When I was fourteen my identity pretty much focused on my abilities as a dirt biker; music wasn't much of a factor in my life. My older brother, on the other hand, was a hard core punk rocker. I remember visiting him in the early days of the Vancouver punk rock scene. The parties were something else. Those punk rockers were a wild looking group of people, with spiked mohawks, chains, and lots of leather. The funny thing was, after I got to know them, I realised they were just regular people. They had the same concerns as anyone else, well, except for having to worry about their hair poking friends in the eye. The music did take a little getting used to. In time I realised the music was more than just a song, it was a statements of philosophy; it was the ideals of punk rock in musical form. These songs exemplified the ideas that you don’t have to follow the normal patterns and that you don't have to know what you're doing; just get out there and do it. By not learning, and even actively rejecting, the established norms, punk rockers experimented with musical forms. Most of what they came up with was junk; no one but a punk rocker would ever choose to listen to it. Some of the music, on the other hand, was good in a “mainstream” music kind of way. The current “alternative” music scene grew from punk rock roots.Classical music, on the other hand, is completely different from punk rock; it is the study of form. Students start by learning the fundamentals of music, the scales, and slowly work their way up learning from the masters that came before them. Eventually, these students become masters and know everything there is to know about the special musical area they have followed a path to. Each new master then begins to experiment with variations, trying to expand the form beyond what the past masters had achieved. Thus classical music grows as each successive master adds a little something new; each extends the form a little bit farther.
Academic knowledge is much the same as classical music. Each scholar learns from the masters that came before and, after learning everything in a particular area of study, the scholar masters the field and then works to extend the knowledge. Students will specialise with each branch they take until they have mastered a very specific field of study. These new masters, having learned everything there is to know about the behaviour of neutrinos in high energy accelerators or the works of a particular eighteenth century British author, for example, will then begin research to expand the knowledge in that area. In this way, the body of knowledge in a particular area of study grows with each master.Punk ideals can also work in the pursuit of knowledge. When academics only learn from the work of others, who came before them, then other possible paths may be hidden. By actively choosing to not learn, or even rejecting, what others have done and experimenting on their own, individuals may come up with knowledge that others have overlooked. Sure, most of what these individuals come up with will be junk, or will have been done before, but there is always the chance that they will come up with something new. When individuals reject established knowledge then they create a path for new or innovative thinking. Just like the “alternative” mainstream music scene, a few individuals, willing to explore ideas in an unconventional way, can open up a whole new area of knowledge.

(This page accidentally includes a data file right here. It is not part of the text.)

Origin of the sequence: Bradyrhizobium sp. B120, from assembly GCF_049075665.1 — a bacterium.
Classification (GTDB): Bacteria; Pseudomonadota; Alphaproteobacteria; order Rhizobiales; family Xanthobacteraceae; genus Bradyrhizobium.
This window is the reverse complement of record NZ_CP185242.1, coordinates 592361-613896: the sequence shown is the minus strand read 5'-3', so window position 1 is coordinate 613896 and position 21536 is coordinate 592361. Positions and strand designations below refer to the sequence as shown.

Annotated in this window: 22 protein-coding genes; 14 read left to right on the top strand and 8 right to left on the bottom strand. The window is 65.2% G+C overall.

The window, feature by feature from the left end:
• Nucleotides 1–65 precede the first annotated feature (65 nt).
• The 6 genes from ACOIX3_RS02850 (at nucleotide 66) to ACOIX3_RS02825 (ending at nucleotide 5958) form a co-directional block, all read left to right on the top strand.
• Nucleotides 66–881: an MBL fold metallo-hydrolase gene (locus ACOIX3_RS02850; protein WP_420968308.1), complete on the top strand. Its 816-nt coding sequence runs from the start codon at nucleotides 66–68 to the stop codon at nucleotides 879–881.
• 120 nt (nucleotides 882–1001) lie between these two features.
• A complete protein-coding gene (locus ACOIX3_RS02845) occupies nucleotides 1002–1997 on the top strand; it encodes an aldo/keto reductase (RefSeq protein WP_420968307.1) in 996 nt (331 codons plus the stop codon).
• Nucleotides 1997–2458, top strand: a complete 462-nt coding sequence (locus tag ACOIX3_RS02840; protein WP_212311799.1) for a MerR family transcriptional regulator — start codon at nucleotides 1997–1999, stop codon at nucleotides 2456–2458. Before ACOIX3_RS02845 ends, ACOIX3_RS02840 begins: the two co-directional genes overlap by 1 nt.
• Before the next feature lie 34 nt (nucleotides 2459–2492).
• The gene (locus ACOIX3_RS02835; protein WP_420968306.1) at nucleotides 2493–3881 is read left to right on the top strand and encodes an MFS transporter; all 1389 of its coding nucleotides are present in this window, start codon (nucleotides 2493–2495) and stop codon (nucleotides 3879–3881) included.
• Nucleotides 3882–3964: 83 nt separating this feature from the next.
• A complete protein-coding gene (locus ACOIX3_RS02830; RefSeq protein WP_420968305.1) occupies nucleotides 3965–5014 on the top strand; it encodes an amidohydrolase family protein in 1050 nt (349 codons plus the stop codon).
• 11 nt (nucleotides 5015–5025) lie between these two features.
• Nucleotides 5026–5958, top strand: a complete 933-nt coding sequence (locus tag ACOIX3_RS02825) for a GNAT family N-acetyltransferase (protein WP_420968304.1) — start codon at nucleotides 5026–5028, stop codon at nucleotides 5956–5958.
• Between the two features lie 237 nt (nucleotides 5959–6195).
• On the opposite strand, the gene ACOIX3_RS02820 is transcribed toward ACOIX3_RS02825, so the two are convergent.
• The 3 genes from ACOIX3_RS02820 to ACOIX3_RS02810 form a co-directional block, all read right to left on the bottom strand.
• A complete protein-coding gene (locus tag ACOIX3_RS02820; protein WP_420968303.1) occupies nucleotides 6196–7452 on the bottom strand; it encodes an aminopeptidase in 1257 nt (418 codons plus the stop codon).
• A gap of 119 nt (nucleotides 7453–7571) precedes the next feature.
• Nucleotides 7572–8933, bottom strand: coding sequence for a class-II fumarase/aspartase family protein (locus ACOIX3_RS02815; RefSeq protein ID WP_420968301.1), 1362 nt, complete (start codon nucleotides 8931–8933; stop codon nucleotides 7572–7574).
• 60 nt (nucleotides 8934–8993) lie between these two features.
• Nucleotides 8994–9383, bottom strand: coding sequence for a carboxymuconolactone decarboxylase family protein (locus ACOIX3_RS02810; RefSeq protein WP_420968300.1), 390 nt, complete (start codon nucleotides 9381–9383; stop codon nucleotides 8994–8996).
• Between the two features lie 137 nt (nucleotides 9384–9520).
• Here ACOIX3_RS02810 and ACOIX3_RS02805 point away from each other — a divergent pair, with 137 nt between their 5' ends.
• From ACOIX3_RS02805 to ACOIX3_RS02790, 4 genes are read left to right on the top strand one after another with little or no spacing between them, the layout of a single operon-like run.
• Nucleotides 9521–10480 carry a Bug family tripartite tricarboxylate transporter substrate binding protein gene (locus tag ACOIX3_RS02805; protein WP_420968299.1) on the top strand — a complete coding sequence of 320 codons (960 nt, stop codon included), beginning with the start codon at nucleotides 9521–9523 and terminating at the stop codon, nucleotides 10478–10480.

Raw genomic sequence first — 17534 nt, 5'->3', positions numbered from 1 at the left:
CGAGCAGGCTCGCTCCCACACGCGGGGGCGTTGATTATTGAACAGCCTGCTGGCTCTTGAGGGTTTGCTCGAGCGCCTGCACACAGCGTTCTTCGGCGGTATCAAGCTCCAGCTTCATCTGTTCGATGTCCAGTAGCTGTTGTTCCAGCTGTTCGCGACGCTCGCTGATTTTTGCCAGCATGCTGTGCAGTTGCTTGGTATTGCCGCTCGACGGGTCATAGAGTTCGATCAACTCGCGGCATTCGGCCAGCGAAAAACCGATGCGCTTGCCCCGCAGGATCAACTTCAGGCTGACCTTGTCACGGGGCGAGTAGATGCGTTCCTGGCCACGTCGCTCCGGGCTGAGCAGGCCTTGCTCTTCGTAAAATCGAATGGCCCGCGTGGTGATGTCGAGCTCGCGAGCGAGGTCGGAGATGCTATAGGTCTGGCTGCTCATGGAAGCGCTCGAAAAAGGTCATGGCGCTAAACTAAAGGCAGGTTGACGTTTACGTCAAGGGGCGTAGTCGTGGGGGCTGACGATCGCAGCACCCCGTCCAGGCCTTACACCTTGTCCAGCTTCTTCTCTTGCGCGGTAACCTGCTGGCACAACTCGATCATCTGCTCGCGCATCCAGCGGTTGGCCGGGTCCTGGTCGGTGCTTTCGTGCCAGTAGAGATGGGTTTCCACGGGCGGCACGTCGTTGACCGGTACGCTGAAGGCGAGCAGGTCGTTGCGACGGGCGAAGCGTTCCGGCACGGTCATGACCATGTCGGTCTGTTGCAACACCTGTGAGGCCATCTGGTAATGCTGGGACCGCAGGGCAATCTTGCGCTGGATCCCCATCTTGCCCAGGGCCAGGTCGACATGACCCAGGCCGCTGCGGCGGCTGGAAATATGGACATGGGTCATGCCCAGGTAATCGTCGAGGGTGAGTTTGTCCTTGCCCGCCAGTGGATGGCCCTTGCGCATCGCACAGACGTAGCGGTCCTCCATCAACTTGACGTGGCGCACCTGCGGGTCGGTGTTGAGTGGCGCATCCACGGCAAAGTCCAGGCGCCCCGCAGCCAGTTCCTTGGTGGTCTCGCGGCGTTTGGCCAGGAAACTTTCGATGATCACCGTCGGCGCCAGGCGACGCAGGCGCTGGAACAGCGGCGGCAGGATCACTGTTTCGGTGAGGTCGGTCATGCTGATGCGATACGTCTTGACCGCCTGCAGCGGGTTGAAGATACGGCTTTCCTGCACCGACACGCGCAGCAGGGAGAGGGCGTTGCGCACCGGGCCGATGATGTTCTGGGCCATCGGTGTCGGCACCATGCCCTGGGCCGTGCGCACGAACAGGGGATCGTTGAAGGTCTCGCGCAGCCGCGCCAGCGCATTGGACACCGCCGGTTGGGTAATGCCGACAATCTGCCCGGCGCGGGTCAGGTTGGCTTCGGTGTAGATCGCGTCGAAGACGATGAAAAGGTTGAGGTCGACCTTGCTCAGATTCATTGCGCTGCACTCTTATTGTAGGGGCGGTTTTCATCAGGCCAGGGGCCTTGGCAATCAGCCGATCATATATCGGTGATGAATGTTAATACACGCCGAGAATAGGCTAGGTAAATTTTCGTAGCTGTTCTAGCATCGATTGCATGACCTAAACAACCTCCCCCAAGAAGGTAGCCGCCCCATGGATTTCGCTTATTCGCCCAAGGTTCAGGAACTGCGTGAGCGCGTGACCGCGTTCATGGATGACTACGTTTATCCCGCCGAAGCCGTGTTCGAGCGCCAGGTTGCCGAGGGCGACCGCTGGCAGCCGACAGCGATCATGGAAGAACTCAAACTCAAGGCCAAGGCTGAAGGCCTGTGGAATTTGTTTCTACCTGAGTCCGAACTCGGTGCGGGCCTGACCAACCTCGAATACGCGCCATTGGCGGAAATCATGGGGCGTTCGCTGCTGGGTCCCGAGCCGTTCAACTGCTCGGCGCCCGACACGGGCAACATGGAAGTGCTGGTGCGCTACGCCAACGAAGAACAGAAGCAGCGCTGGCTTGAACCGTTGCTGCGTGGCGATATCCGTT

There is room in this world for classical music and punk rock. There is room for stodgy academics to master obscure fields of study and room for flaky individuals to reject established knowledge in favour of their own experiments. All are valid pursuits; all benefit society. Each form suits particular individuals. Some people excel at learning from past masters; others must go their own way. To some, the study of music forms the foundation of their lives. To others, the pursuit of knowledge is central. To each their own and in their own time. People change too; the flaky experimenter may grow to follow more formal academic pursuits or the stodgy academic may come to reject established knowledge. Visiting my brother in Vancouver a while back, we went to another party. I recognised quite a few of the same people I knew from the punk rock parties of the past. Gone were the spiked mohawks, chains, and leather, in favour of zoot suits and wing-tip shoes. There were no electric guitars, synthesizers, or screaming amplifiers, just pianos, saxophones, and double-basses beating out the rhythms of swing-jazz. At first I was a little shocked and asked my brother about it. He laughed and said “After decades in the music scene they’ve become experienced professionals.” I had to agree as they were excellent musicians. I had a good time that night; they’re still a great bunch of people.